African Oystercatcher.
African Oystercatcher.
Image: Andrew de Blocq

Once seen as a niche pastime enjoyed by an elderly (and usually white) audience in sensible anoraks, the world of bird watching has evolved over the past decades to attract an entirely new audience.

In London the likes of Flock Together is encouraging more people of colour to enjoy the pastime, while the pandemic lockdowns encouraged a whole new generation of millennial birders to strap on their binoculars. In fact, 2020 saw so many new entrants to the hobby that records were broken in the Global Big Day, an annual bird-spotting event run by the Cornell Lab of Ornithology.

Making it easy for that growing flock of birders at home and abroad to discover the avian attractions of SA was the thinking behind the launch of BirdLife SA’s new GoBirding tool.

“We launched our birding routes 12 years ago, with varying degrees of success,” explains Andrew de Blocq, Avitourism Project Manager at BirdLife SA. “We had these different tourism projects and information, but it wasn’t presented in a way for people to see how it all relates to each other. They sorely needed an update, given that details change and new places are discovered all the time. The lockdowns gave us the space to update all of this information.”

For de Blocq, the lockdowns of 2020 were something of a blessing in disguise. Professional bird guides, used to being out on the road with tourists, were available to assist with updating key information on birding sites.

Dolly Khanye.
Dolly Khanye.
Image: Andrew de Blocq

“And I think the lockdowns birthed a whole new generation of birdwatchers,” he adds. “If you were locked down with only your garden for nature, a lot of people noticed the birds coming to their gardens, and began posting pictures and questions online.”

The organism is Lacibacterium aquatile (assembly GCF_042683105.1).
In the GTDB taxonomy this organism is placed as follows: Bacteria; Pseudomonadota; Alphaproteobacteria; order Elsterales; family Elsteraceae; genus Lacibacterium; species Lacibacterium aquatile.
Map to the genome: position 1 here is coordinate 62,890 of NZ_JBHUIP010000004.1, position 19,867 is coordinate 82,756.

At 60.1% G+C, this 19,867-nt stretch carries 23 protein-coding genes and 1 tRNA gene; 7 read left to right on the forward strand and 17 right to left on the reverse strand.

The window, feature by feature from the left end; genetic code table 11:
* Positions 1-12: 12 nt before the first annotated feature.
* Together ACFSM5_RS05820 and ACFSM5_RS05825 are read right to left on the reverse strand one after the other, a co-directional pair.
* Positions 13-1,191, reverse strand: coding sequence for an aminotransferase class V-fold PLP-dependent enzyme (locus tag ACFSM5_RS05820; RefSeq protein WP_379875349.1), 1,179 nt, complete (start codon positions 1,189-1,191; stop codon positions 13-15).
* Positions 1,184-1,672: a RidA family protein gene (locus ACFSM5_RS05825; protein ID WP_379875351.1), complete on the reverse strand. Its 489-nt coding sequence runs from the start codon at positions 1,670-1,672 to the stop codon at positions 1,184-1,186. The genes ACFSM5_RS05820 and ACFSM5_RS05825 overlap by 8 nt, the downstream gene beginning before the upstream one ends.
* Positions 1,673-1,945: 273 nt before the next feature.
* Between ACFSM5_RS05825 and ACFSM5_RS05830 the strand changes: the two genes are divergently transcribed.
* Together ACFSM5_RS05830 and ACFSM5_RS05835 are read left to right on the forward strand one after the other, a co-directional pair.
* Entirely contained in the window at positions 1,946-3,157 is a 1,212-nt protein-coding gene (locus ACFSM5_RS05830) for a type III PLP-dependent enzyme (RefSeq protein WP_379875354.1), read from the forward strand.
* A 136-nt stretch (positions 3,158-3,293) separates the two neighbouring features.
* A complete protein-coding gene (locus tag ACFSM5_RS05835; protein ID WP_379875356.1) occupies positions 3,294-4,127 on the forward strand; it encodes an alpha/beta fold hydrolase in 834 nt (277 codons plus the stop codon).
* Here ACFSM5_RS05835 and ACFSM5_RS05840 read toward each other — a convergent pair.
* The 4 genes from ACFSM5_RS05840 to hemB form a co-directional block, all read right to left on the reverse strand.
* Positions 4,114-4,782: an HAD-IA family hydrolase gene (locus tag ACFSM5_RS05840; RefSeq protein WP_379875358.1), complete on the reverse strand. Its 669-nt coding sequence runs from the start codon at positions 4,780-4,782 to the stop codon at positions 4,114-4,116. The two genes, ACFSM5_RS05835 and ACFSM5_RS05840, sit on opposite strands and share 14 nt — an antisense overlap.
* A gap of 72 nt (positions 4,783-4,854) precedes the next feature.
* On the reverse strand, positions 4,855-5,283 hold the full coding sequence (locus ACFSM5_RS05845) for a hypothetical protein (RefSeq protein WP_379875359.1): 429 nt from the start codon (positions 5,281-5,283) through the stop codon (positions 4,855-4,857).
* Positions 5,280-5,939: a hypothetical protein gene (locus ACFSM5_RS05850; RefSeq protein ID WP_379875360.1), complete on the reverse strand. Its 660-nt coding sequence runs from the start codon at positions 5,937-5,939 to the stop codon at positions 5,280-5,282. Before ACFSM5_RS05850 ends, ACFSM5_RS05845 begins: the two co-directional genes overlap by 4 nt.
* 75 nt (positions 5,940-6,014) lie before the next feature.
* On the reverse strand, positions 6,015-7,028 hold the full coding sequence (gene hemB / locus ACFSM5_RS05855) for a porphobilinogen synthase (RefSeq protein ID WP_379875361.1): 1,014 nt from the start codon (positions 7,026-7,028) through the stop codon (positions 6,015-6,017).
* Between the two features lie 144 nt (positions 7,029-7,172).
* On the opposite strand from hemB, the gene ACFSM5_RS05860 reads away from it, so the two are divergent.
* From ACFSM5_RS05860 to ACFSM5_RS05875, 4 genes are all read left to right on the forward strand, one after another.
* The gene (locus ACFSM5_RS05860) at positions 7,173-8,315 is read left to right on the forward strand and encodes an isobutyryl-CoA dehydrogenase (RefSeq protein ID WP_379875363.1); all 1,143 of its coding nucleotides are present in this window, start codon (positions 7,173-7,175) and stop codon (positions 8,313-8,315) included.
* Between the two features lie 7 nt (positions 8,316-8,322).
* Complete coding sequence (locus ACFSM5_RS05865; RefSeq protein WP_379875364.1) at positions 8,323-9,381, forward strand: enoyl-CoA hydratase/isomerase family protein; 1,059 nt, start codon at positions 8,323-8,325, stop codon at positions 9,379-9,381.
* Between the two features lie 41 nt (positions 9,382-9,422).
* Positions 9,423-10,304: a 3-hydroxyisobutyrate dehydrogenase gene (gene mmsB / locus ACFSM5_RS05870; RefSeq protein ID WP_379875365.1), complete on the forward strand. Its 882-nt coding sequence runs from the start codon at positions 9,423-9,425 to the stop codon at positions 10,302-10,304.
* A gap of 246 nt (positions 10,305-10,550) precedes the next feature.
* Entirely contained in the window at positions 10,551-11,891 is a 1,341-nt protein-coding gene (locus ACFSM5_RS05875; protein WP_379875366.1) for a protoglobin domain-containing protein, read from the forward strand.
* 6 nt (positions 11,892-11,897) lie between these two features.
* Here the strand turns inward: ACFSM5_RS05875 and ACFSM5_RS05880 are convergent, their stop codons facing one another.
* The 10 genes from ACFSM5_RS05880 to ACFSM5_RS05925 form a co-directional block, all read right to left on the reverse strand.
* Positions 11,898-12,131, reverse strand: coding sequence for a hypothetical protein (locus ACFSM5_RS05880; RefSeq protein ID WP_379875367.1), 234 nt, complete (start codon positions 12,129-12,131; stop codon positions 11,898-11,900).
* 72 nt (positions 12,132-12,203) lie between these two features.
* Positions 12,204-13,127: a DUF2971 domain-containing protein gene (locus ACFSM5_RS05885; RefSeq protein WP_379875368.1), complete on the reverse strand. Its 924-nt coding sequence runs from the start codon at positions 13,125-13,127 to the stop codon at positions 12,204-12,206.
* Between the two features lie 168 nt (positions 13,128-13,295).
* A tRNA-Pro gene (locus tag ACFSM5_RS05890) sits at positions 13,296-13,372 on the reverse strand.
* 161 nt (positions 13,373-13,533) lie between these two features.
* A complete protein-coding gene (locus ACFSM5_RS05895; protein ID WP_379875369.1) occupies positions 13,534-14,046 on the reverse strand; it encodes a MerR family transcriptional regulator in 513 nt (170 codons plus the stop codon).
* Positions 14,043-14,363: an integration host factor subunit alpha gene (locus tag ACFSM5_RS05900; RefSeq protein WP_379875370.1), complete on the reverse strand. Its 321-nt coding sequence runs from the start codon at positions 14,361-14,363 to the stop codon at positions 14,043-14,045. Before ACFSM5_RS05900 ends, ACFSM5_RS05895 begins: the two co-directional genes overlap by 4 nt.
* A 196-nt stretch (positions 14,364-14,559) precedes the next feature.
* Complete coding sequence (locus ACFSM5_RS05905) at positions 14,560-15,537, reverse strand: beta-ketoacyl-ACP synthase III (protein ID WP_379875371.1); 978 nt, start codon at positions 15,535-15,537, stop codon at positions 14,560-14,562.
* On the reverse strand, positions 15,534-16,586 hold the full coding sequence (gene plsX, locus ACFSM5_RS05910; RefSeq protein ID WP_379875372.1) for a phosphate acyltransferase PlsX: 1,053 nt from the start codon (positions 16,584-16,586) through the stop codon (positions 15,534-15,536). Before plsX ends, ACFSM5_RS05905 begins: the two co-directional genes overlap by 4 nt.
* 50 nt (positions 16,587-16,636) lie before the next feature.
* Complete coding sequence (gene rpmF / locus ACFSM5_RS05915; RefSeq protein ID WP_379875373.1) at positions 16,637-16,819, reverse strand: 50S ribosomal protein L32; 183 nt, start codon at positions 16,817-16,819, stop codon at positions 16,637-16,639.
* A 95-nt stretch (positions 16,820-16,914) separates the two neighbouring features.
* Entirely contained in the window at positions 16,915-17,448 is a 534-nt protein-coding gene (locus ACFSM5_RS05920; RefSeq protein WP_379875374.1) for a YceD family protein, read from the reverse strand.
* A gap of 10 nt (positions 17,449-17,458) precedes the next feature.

Now that we’re able to travel without restriction again, the new tool is more useful than ever.

The heart of the GoBirding tool is an interactive map that collates and presents information around birding sites, accommodation options and local community guides across the country.

“We’re really hoping this will become the premier trip-planning tool for birders both local and inbound from elsewhere in the world,” says de Blocq.

Crowned Cormorants.
Crowned Cormorants.
Image: Andrew de Blocq

The economic impact of birding tourism is also significant. Research estimates that more than $40bn (R653bn) is spent annually on birding in the US,  and globally more than 3-million international trips dedicated to bird watching are made each year.

The depth of detail on GoBirding is impressive. Perhaps most useful is the interactive map of more than 400 birding sites, each listing detailed information about the location, how to access it, key months of the year, and notable species to be seen there.

There are also more than 60 birder-friendly accommodation options, and a comprehensive database of locally-based community bird guides.

It’s one of the most exciting projects linked to BirdLife SA’s avitourism initiatives, training and upskilling local nature enthusiasts into becoming competent bird guides.

The community bird guide project started more than 20 years ago, and to date more than 200 people from rural and disadvantaged backgrounds have been trained up to become professional bird and nature guides. While many have moved on to careers in affiliated industries, such as safari tourism, there remains a network of more than 50 community members working as freelance bird guides, largely concentrated in the birding hotspots of KwaZulu-Natal, Limpopo and Mpumalanga.

David Letsaolo.
David Letsaolo.
Image: Lisa Martus

Many of these guides — such as David Letsoalo in Limpopo — have gone on to run their own community conservation and education programmes to inspire the next generation of bird lovers.

Through BirdLife SA locals are qualified as professional guides, with additional birding-specific training. They then graduate as freelance guides, and are given entrepreneurial training to build their business.

From loan binoculars, through a partnership with Swarovski Optik, to branded uniforms and ongoing training opportunities, “we have a really strong relationship with our freelance guides,” says de Blocq.  “GoBirding is another way for us to promote their services. Birders visiting a new area will often be unfamiliar with the birds in that area and the location. When visiting a new destination a lot of people go out with a wish list of birds to see, and a skilled guide will be able to design an itinerary around that.”                

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